Posted Feb 25, 2010 04:29 pm CST
Bad-check schemes specifically targeting law firms are becoming more and more sophisticated, prompting calls for vigilance and caution in the bar.
Lately, family law firms appear to be the targets of scams which purport to involve the collection of outstanding spousal support and other divorce matters. Earlier this week, the FBI in Hawaii warned that two of six family law firms targeted in a cashier’s check scheme were swindled out of more than $500,000.
Toronto’s Dan Pinnington wrote on the law blog Slaw that he gets two to three calls and e-mails a day from lawyers who have been targeted to act on matters that are clearly frauds.
Pinnington says family law practitioners aren’t the only ones who need to be on guard. “We continue to see attempted frauds involving debt collections, and we also continue to see real estate frauds as well (more ID theft now, as flip frauds are harder in a slower market when property values are not rising),” writes Pinnington, who is director of practicePRO at the Lawyers’ Professional Indemnity Company.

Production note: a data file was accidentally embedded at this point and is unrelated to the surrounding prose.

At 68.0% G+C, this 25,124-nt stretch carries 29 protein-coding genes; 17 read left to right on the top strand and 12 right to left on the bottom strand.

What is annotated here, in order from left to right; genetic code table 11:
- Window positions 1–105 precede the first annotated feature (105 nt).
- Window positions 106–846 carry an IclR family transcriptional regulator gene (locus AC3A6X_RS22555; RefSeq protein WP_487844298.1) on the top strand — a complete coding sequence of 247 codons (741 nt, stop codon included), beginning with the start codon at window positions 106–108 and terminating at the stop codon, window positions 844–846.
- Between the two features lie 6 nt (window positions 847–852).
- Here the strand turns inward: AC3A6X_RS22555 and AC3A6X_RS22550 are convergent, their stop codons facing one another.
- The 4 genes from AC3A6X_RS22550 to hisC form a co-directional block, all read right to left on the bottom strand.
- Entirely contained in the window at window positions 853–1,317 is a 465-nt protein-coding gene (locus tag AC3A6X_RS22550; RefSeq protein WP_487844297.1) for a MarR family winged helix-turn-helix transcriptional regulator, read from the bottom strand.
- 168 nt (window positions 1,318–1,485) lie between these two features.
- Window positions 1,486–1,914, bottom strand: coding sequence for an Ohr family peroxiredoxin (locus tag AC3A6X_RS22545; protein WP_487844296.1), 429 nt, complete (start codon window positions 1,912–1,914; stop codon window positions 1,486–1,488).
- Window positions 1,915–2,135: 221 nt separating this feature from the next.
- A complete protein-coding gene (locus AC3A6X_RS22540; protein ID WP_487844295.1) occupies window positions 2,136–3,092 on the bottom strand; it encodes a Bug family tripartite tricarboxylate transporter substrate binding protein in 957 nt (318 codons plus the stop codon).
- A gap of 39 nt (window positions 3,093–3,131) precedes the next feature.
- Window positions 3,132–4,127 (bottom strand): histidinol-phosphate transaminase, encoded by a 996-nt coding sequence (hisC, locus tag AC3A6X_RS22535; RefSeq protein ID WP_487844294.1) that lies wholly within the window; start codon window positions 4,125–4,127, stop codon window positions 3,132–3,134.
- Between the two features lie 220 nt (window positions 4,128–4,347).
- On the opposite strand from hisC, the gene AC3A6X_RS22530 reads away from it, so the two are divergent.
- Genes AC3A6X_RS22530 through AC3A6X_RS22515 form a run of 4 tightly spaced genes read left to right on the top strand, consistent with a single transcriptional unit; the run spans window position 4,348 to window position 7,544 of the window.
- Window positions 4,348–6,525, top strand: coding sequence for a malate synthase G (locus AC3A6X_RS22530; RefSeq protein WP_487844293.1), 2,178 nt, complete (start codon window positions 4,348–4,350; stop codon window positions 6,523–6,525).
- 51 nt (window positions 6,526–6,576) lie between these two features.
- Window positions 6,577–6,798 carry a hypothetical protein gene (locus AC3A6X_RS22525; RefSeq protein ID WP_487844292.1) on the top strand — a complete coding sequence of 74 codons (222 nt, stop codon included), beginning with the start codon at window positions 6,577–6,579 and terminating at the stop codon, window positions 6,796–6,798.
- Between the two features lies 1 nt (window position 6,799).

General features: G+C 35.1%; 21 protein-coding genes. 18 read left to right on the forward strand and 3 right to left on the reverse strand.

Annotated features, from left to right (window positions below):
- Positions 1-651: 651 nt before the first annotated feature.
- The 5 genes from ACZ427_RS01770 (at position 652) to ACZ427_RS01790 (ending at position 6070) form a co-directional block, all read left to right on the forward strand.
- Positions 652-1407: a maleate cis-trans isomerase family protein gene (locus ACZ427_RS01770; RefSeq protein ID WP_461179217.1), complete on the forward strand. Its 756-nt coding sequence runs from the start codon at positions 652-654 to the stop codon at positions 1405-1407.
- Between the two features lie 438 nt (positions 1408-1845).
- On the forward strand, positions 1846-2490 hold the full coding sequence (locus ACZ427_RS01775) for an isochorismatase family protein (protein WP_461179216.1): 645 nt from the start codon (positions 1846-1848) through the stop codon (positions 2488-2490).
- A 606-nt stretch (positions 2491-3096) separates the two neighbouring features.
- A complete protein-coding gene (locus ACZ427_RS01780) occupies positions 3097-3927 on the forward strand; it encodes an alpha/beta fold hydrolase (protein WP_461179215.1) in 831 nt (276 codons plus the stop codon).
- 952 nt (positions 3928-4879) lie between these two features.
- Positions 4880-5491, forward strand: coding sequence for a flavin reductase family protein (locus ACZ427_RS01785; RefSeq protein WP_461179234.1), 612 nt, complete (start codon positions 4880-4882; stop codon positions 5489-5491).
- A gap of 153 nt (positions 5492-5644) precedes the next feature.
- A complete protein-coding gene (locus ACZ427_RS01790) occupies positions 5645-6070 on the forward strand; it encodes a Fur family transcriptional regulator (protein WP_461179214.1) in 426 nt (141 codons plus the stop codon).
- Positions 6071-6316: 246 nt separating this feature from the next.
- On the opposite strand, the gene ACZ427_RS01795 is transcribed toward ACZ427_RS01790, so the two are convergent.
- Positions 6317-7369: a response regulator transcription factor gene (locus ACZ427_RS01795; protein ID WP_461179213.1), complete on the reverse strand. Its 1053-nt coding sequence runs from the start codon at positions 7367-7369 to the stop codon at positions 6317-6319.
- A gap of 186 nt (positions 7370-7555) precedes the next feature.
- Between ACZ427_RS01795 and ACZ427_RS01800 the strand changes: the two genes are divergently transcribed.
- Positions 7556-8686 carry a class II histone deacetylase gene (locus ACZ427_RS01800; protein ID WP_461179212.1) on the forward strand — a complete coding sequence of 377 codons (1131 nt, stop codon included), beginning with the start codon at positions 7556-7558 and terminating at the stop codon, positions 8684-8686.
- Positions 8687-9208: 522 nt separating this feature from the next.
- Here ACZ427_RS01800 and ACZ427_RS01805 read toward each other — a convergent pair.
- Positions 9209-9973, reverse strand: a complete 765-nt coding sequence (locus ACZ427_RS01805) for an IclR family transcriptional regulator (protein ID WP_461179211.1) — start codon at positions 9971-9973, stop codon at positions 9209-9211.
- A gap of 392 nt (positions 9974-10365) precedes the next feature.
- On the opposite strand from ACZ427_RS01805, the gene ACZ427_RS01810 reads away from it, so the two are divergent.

Among the frauds Pinnington has seen in Ontario: three instances where fraudsters have forged checks written on law firm trust accounts. The presumption is that fraudsters believe the forged law firm checks will undergo less scrutiny than any other forged check. Fraudsters are lowering the amounts in spousal collection schemes to make them look more reasonable. Lawyers are also being approached by fraudsters who purport to come from trusted referral sources.
Pinnington offers several tips for lawyers to avoid being duped, including:
• Be familiar with common types of bad checks and frauds targeting lawyers; and educate staff to be on the lookout too.
• Be sure to properly identify and verify client information.
• Never be in a rush to disburse funds from a trust account, especially if the client is pushing.